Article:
Join Date: Sep 2006
Four dead in French train crash
11/10/2006 - 15:22:07
Two trains collided today in north-eastern France close to the border with Luxembourg, killing at least four people, local officials and the French national rail operator said.
The crash at Zoufftgen in France, about 1.2 miles south of the border, involved a passenger train and a freight train colliding head-on, said a spokesman for French rail operator SNCF.
The local government in the Lorraine region and the SNCF had originally said at least 10 people were believed killed, but later revised their figures downward to four – including the two train drivers.
Nine people remained trapped in the wreckage, regional officials said, while two people were lightly injured. Officials initially said up to 20 people had been injured.
The impact of the crash lifted one of the passenger train’s sections on top of another, compressing it. Rescue teams stood atop the wreckage or near the crumpled carriage seeking to retrieve survivors and those injured.
Several carriages of the freight train, which was part of a convoy carrying merchandise, were either crumpled up, bent skyward or tipped over on their sides.
The passenger train was travelling from Luxembourg to the French city of Nancy, he said. The train line it was travelling on was being repaired, so it switched onto a second track, hitting the oncoming freight train.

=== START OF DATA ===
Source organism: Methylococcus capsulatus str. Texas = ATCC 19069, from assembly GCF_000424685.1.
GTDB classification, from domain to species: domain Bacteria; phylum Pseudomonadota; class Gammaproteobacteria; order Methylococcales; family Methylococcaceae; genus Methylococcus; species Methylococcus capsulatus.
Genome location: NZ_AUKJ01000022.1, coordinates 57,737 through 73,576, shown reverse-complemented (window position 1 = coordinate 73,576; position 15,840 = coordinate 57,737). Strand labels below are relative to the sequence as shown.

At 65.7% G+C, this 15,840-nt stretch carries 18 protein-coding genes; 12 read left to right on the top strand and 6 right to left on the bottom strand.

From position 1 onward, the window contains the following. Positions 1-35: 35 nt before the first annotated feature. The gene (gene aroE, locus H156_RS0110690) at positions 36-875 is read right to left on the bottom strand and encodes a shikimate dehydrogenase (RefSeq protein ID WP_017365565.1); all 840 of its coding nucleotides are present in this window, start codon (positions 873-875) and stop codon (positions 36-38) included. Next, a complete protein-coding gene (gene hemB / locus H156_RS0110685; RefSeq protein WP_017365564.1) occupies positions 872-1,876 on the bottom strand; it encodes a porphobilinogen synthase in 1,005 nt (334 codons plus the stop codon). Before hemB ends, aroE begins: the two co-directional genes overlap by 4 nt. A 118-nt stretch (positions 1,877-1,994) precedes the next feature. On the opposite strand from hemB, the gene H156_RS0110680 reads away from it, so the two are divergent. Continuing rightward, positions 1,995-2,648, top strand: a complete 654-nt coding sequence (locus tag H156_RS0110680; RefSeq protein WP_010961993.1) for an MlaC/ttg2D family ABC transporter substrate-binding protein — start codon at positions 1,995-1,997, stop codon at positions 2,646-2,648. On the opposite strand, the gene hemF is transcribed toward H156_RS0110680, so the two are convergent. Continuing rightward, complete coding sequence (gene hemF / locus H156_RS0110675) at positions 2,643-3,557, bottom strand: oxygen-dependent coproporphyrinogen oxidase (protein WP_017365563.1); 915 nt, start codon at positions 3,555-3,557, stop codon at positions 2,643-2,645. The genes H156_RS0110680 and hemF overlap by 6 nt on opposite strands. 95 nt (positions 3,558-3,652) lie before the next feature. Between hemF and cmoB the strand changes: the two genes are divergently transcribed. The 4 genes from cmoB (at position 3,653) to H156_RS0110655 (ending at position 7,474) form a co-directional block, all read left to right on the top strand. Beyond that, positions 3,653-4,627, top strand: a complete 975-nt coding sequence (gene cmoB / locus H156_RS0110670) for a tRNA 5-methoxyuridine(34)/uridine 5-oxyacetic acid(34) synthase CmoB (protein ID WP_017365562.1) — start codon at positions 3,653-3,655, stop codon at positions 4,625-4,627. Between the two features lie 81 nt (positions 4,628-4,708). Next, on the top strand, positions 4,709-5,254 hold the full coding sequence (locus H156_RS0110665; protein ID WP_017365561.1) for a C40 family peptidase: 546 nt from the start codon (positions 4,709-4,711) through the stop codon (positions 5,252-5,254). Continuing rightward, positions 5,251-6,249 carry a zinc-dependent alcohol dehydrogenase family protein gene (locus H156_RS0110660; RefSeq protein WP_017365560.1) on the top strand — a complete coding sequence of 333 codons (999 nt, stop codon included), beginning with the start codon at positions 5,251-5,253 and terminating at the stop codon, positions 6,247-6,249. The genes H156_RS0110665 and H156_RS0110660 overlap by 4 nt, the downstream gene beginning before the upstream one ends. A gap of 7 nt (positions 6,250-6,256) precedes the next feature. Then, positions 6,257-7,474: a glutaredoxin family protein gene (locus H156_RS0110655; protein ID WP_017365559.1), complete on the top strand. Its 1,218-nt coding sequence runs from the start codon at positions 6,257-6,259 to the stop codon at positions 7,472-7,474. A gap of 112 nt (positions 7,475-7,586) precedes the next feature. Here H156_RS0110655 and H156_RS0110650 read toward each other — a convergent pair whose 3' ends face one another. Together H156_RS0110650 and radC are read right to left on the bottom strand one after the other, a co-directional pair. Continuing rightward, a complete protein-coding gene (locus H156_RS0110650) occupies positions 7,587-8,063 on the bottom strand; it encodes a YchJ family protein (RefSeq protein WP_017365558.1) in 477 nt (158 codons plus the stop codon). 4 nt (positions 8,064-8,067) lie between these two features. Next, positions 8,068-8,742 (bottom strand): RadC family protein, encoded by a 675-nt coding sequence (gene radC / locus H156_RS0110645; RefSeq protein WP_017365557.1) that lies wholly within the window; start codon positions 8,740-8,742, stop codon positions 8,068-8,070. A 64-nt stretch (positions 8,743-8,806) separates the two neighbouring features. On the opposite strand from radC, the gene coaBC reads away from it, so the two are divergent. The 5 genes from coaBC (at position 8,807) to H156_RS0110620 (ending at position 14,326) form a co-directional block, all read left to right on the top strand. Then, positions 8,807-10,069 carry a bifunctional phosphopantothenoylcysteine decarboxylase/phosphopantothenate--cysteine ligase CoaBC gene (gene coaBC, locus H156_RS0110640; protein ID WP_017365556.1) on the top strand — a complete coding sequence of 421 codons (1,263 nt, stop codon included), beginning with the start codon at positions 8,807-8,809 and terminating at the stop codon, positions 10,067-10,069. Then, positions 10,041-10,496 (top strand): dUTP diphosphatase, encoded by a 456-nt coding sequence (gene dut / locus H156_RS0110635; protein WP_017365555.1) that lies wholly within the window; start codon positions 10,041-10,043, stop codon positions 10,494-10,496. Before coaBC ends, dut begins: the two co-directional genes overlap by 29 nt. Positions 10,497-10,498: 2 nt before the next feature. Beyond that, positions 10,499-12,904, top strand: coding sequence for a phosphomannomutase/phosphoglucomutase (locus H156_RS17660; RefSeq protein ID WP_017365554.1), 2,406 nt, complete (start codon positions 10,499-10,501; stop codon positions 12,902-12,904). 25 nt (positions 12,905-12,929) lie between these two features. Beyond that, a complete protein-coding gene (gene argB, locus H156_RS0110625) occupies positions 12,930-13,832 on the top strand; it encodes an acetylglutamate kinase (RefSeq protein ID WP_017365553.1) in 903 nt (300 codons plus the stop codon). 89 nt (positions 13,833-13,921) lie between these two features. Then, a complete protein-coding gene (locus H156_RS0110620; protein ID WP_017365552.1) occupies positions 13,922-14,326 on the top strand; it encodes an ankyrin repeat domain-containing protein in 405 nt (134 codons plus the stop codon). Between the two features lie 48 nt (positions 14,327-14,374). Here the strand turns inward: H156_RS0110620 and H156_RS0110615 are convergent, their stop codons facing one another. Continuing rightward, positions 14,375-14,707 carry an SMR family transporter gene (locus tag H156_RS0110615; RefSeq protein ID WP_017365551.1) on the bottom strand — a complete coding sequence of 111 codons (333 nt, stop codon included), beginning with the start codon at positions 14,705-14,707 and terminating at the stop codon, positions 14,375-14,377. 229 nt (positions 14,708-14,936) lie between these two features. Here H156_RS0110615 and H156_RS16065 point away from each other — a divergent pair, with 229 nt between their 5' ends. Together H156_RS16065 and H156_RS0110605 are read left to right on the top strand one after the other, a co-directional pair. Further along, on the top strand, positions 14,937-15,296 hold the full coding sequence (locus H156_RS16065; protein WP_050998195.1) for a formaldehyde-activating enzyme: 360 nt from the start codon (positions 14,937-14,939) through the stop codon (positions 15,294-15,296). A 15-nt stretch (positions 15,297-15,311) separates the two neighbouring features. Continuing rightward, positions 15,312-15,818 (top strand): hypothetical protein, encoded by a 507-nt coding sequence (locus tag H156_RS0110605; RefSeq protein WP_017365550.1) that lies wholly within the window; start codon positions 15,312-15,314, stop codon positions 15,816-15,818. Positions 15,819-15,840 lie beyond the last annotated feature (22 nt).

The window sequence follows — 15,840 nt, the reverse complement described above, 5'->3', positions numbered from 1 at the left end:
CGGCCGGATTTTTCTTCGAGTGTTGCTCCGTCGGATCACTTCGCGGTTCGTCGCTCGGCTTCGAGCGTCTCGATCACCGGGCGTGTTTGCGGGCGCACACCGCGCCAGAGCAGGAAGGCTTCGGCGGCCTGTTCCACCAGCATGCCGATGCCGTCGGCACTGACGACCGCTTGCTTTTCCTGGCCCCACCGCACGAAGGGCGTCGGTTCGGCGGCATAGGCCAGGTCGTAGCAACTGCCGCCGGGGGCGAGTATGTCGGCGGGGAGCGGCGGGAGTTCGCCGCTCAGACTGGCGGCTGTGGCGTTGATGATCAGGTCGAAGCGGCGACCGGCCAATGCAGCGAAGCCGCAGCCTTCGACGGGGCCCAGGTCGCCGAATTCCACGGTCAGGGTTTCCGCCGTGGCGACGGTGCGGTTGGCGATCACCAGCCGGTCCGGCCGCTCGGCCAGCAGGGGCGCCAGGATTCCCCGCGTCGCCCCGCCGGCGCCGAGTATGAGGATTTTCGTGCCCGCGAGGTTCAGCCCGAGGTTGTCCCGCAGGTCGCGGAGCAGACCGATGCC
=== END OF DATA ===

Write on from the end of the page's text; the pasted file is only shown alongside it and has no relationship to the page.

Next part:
French President Jacques Chirac ordered the government to “oversee the mobilisation of all rescue services and quickly bring to light the circumstances of this dramatic accident,” a statement from his office said.
More than 100 rescue workers were at or heading to the site to set up a mobile hospital and treat victims, local fire chief Samuel Gesret told France-2 television.
French prime minister Dominique de Villepin delayed a trip to the French Antilles to head to the crash site with Transport Minister Dominique Perben.
Luxembourg’s transport minister Lucien Lux also rushed to the scene, though his office declined to give any details. Guy Schuller, a Luxembourg government spokesman, said the victims had not yet been identified.
The crash occurred just before midday.
SNCF director-general Guillaume Pepy said the 22-car freight train had a green light at the time of the crash, and said there were no signs of speeding.
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